Curated Intel from the Talent Tech Industry
July 5-12, 2021:
• The ability to work remotely is fast becoming the new signing bonus and talent poaching strategy;
• Doximity, the social network for physicians, goes public and doubles its value in just 24 hours;
• Researchers in England and Holland pan the draft EU Artificial Intelligence Act adding to the view that it’s basically “fake ethics;”
• Web 3.0, the next generation of the world wide web, is already being built using blockchain and other technologies powering crypto and NFTs;
• TAtech North America & The World Job Board Forum is all talent technology and all about bottom-line success so register today.
Remote Work Is the New Signing Bonus
After almost a year and a half of working from home, many white-collar employees say they are not willing to return to corporate offices full-time. Even whispers of returning have been enough to send some professionals searching for an exit—and plenty of bosses are welcoming them to new jobs with the promise they can work remotely, at least most of the time. Marc Cenedella, founder and chief executive of Ladders, a job-search site for roles that pay north of $100,000 a year, says greater flexibility is shaping up as a perk that companies can wield to poach talented people. “Remote is going to be the new signing bonus,” he says. “Instead of dangling, ‘We’ll give you $10,000 if you sign for this job,’ it’ll be: ‘Instead of having to commute 35 minutes every day, go to work, and get in your car and drive 35 minutes home, you can work from your home office all the time.’ ”
How Doximity parlayed its popularity with doctors into a blockbuster IPO
Doximity exploded onto the public markets last month with an IPO that saw share values of the physician social networking startup double in 24 hours. The company raised $500 million — and the eyebrows of many industry observers — with its stock market debut, its first public fundraise since 2014. More than 10,000 physicians participated in the IPO, making them the biggest collective Doximity shareholder, according to Nate Gross, the company’s co-founder and chief strategy officer. One secret to the company’s success going from startup to stock market darling: It frequently pulls ideas from physician users and the members of its scientific advisory board, who regularly participate in company brainstorming sessions and events, Gross told STAT. That’s how Doximity came up with the plan to create the telehealth platform Dialer, which launched in 2020.
The Failings of the Draft EU Artificial Intelligence Act
A new legal critique of the European Union’s draft ‘AI Act’ levels a wide array of criticisms at the proposed regulations released in April, concluding that much of the document is ‘stitched together’ from scarcely applicable 1980s consumer regulation; that it actually promotes a deregulated AI environment in Europe, rather than bringing the sector under coherent regulation; and – among a slew of other criticisms – that the proposals map out a future regulatory AI framework that has ‘little sense and impact’. Entitled Demystifying the Draft EU Artificial Intelligence Act, the pre-print is a collaboration between researchers from UCL London and Radboud University in Nijmegen. The paper adds to a growing body of negative opinion about the proposed implementation (rather than the much-admired intent) of a regulatory AI framework, including the contention in April of one of the draft regulation’s own contributors that the proposed guidelines are ‘lukewarm, short-sighted and deliberately vague’, which characterized the European Commission’s document as a proponent of ‘fake ethics’.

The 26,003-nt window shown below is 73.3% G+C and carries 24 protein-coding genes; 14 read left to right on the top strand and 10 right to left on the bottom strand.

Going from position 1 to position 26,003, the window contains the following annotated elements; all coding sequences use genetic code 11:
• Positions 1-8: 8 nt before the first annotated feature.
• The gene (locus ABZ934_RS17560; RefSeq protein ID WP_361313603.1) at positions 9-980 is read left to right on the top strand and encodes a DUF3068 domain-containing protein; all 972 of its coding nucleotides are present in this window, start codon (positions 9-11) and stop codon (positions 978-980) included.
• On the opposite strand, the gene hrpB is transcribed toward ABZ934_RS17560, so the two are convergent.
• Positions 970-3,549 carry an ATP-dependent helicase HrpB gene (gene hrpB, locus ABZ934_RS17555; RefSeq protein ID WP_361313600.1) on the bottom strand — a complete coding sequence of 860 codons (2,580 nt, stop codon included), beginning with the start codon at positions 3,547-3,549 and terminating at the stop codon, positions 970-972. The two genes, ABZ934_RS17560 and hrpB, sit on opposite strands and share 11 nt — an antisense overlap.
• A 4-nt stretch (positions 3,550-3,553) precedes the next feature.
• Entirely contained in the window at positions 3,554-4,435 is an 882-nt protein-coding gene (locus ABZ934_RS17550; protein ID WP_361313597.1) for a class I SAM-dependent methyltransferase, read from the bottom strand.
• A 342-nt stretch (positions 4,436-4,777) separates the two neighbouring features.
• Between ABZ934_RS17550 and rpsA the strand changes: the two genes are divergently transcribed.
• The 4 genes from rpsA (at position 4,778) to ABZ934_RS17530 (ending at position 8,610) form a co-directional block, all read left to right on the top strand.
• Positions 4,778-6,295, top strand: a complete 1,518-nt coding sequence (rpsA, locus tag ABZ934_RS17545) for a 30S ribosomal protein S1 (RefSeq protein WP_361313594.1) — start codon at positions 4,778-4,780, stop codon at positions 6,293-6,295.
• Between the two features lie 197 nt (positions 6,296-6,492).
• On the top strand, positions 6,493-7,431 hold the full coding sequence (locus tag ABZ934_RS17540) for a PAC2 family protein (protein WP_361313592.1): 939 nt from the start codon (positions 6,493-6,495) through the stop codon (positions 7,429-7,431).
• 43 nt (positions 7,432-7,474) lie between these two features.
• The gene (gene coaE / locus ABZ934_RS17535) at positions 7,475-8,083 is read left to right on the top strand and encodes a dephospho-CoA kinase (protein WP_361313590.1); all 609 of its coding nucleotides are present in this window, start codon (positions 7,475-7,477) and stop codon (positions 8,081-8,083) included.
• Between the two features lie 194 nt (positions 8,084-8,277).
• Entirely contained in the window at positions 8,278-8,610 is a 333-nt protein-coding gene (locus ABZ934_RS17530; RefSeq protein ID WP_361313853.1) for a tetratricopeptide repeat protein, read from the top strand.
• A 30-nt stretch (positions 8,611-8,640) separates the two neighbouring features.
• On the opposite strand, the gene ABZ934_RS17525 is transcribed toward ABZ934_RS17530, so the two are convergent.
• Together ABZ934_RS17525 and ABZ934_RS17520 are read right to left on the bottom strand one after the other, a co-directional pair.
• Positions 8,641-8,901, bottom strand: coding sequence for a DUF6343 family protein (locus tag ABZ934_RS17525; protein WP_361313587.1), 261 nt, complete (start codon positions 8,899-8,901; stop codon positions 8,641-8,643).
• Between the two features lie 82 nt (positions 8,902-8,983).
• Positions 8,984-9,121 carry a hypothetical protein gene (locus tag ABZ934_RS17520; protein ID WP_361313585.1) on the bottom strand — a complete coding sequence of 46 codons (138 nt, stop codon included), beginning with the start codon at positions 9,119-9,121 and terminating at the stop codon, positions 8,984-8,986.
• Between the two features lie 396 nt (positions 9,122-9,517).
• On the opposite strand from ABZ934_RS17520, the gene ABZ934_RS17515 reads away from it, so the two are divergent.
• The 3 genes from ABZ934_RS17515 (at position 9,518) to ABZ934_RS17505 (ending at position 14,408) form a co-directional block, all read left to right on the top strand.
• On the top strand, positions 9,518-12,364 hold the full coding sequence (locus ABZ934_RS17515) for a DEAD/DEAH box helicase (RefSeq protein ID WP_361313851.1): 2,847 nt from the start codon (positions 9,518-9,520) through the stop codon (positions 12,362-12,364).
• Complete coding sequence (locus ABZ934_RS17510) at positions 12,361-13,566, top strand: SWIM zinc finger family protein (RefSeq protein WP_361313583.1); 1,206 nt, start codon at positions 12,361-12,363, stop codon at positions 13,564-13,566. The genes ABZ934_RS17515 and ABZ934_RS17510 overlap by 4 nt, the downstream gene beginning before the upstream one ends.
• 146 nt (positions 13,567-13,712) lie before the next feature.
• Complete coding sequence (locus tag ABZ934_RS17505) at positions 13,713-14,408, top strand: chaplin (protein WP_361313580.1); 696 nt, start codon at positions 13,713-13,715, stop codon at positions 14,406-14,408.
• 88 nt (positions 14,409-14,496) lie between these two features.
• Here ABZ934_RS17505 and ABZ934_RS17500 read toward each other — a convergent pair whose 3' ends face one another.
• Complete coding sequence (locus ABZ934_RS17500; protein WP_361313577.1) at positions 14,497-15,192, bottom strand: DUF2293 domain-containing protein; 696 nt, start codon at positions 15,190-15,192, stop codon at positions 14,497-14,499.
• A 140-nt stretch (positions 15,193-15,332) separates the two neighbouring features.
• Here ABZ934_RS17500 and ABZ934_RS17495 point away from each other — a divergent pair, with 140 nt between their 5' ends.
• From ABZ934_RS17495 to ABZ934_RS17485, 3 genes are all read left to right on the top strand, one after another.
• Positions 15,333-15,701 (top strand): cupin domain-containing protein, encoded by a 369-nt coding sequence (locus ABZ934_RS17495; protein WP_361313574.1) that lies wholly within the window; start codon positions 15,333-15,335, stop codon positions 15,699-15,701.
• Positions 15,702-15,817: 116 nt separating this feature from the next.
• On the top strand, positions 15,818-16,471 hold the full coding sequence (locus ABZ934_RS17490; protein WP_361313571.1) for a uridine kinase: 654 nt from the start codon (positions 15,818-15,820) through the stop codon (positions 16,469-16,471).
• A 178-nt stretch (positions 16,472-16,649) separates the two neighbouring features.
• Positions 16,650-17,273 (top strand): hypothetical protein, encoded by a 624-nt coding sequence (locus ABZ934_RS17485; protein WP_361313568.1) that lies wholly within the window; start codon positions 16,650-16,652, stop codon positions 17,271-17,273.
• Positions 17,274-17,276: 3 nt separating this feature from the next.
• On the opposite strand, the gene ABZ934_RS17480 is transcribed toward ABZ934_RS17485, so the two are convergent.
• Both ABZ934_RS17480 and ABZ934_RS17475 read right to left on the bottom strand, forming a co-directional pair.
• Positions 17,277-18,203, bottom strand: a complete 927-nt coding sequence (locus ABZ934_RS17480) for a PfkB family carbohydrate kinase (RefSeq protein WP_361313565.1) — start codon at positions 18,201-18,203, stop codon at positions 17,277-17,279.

Web 3.0 Things You Should Know
The next generation of the World Wide Web (Web 3.0) is being built on blockchains using tools and technologies similar to the ones that empower cryptocurrency, NFTs, smart contracts, and the world of DeFi. If Web 3.0 reaches its full potential, it will quite literally change the world. That’s a bold claim, so we need some bold evidence. Let’s start with a little demonstration. To access content using a Web 2.0 browser, you enter a URL (Uniform Resource Locator). Said differently, you need to know the “location” of the resource you wish to access. For example, www.shellypalmer.com is located at 220.127.116.11. A DNS (domain name server) keeps an index of which name matches which location (address). Web 3.0 websites and apps can’t have a location; the content is distributed over peer-to-peer networks, so instead of using a URL, you find your distributed content with a unique content identifier or CID. (This is IPFS nomenclature and may not be a term used by other applications, but it is conceptually correct.)
TAtech North America & The World Job Board Forum is Talent Tech Only & All About Bottom-Line Success
TAtech’s annual blockbuster conference will be the first IN-PERSON event in the talent technology industry in over a year. To be collocated with the SHRM Talent Management Conference & Expo – enabling you to score B2C and B2B meetings in a single business trip – TAtech North America & The World Job Board Forum will be held on August 23-25 in Las Vegas. The conference puts the business of talent technology front and center, not off in some corner of a huge HR tech conference. It features the TAtech Deal Center for exploring strategic partnerships, possible mergers and acquisitions, and new product developments as well as one-of-a-kind thought leadership and networking.